MILAN — The violins, violas and cellos played by the Orchestra of the Sea in its debut performance Monday at Milan’s famed Teatro alla Scala carry with them tales of desperation and redemption.
The wood that was bent, chiseled and gouged to form the instruments was recovered from dilapidated smugglers’ boats that brought migrants to Italy’s shores; the luthiers who created them are inmates in Italy’s largest prison.
The project, dubbed Metamorphosis, focuses on transforming what otherwise might be discarded into something of value to society: rotten wood into fine instruments, inmates into craftsmen, all under the principle of rehabilitation.
Two inmates were granted leave to see the concert featuring 14 prison-made stringed instruments playing a program that included works by Bach and Vivaldi. They sat in the royal box alongside Mayor Giuseppe Sala.
“I feel like Cinderella,” said Claudio Lamponi, as a friend approached in the lobby before the show with a bow-tie to complement his new suit. “This morning I woke up in an ugly, dark place. Now I am here.”
Far from the stately La Scala opera house, the Opera prison on Milan’s southern edge has over 1,400 inmates, including 101 mafiosi held under a strict regime of near-total isolation.
Other inmates, like Nikolae, who joined Lamponi at La Scala, are permitted more latitude. Since joining the prison’s instrument workshop in 2020, Nikolae — who declined to give his full name and prefers to skim over the charges that landed him in prison a decade ago — has become Opera’s master craftsman, graduating from crude instruments made out of plywood to harmonious violins worthy of La Scala’s stage.
“That’s how I began to speak with the wood,” Nikolae said recently in the prison workshop, which is filled with the smell of woodchips amid the rows of chisels and the faint hum of a jigsaw. “I started with very poor materials, and they saw I had good dexterity.”
Working on the instruments four to five hours a day gives him a sense of tranquility, he said, to reflect on “the mistakes I made” and skills that allow him to consider a future. “I am gaining self-esteem,’’ he said, “which is no small thing.”
One “graduate” of the prison workshops has completed his sentence and is working as a master luthier at another prison, in Rome.
“I hope one day, I can be recuperated, like this violin,” Nikolae said.
For another prisoner, who preferred to remain anonymous, making the instruments is a form of therapy, physical and psychological. He lived through two wars in his home country, which he also asked not to be identified because he served time as a political prisoner there and says he was beaten to the point of needing a crutch to walk.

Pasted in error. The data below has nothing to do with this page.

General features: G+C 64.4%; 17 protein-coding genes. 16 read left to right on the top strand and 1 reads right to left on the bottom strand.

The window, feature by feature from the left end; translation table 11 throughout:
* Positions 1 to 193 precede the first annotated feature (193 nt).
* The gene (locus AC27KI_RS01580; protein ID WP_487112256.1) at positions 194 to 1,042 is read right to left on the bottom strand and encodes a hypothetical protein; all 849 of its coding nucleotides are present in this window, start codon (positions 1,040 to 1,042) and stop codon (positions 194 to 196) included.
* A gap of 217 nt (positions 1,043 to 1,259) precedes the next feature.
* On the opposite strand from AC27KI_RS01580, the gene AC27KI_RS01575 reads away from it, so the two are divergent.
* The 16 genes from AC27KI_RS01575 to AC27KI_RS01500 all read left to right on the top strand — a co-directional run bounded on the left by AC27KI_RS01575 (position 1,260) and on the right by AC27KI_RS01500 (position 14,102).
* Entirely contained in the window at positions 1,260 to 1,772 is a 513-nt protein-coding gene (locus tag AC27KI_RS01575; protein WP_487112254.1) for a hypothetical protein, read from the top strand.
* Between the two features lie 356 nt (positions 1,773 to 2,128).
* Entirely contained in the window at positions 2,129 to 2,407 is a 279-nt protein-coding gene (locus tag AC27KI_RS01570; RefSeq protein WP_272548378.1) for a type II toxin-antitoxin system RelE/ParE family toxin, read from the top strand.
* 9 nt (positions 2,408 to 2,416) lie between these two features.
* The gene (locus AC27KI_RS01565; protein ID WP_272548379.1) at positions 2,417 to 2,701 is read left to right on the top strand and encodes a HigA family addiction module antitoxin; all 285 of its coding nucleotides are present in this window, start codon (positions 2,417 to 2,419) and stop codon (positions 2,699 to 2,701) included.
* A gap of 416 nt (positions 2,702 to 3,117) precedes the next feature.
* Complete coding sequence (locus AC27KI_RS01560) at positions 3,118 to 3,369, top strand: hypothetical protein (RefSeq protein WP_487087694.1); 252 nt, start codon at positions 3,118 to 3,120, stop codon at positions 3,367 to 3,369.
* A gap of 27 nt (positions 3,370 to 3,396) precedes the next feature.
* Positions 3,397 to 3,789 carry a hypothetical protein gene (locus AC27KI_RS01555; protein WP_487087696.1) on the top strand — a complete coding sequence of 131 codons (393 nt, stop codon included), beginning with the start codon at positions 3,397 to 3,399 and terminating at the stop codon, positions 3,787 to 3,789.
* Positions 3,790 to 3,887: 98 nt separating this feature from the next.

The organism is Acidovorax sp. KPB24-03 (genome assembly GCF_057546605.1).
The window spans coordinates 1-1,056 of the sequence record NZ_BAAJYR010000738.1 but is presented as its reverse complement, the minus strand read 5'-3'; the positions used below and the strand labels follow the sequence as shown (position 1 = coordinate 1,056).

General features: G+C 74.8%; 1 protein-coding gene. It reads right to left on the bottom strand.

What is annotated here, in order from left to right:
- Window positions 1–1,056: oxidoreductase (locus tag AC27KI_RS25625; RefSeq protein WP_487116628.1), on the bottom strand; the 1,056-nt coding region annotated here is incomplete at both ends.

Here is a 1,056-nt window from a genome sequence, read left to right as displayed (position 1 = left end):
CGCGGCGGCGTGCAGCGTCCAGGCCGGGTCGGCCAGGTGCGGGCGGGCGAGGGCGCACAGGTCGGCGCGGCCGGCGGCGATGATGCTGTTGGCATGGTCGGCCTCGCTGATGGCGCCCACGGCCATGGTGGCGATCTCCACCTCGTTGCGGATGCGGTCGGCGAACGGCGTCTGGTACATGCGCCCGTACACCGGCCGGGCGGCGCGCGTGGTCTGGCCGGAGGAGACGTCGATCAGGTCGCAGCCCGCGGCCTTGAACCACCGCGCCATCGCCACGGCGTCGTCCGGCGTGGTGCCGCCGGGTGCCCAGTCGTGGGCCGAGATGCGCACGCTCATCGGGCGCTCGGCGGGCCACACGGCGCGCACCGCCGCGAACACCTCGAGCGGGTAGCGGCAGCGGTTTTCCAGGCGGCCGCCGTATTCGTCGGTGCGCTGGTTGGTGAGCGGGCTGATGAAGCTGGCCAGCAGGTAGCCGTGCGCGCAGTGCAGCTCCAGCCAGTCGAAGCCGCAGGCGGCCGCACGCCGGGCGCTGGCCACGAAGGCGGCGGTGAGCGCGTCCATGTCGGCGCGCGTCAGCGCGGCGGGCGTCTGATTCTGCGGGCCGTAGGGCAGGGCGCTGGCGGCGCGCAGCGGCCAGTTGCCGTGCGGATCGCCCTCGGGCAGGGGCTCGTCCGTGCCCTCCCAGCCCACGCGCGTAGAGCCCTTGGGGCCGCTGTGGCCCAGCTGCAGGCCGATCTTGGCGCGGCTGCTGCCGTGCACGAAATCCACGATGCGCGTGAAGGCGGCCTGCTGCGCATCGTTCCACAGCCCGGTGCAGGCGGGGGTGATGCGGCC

He falls into a trance as he gently chisels the back of a violin’s front piece, measuring the thickness with an instrument to achieve perfect pitch. Dig too much, and it’s back to the drawing board. His own rocky journey to a new country has given him an understanding of the desperation that drove migrants onto unseaworthy boats.
“As I am working on these pieces, I think of the refugees that this wood transported, the women and children,” he said. “I think only of that as I work, what this piece of wood has lived.”
Lamponi and fellow inmate Andrea Volonghi have found new purpose in their life sentences, pulling apart the smugglers’ boats deposited in a yard among the prison blocks. Originally, the boats were being transformed into crucifixes and nativity scenes, but the inmates who were already trained luthiers thought: why not instruments?
So they now look for the prime pieces for the instrument workshop, removing rusted nails in the process. They send the more damaged wood to another prison in Rome, where prisoners make crucifixes for rosaries. In a full-circle moment, the rosaries are assembled by migrants at a Vatican workshop.
The boats arrive at Opera as they were seized, still containing remnants of the migrants’ lives, and with them a reminder of the 22,870 migrants that the U.N. says have died or gone missing on the perilous central Mediterranean crossing since 2014.
A shoulder bag with a disposable diaper, baby bottle and infant shoes sits on one prow alongside tins of anchovies and tuna from Tunisia and many plastic sandals.
“We don’t know what happened to them, but we hope they survived,’’ Volonghi said, considering a tiny pink sneaker with a well-known Western logo.
Each instrument takes 400 hours to create, from disassembling the boats to the finished product. While a classic violin made in the famed workshops of Cremona, an hour’s drive from Milan, will use fir and maple, the instruments of the sea are assembled from a softer African fir, the sun- and sea-drenched hues of blue, orange and red left as a reminder of the journey. The veneer of paint influences the instruments’ timbre.
“These instruments, which have crossed the sea, have a sweetness that you could not imagine,’’ said cellist Mario Brunello, a member of the Orchestra of the Sea. “They don’t have a story to tell. They have hope, a future.”
The House of the Spirit and Arts Foundation that first brought workshops for making stringed instruments to four Italian prisons a decade ago hopes the La Scala concert will be the beginning of a movement to bring Orchestra of the Sea performances first to the southern European countries bearing the brunt of migration, then to the northern capitals that hold the most sway in migrant policy.
“The beauty is that music overcomes all divisions, all ideologies, goes to the heart and soul of people, and one hopes that it makes people think,” said foundation president Arnoldo Mosca Mondadori. “Politicians need to think of this drama.”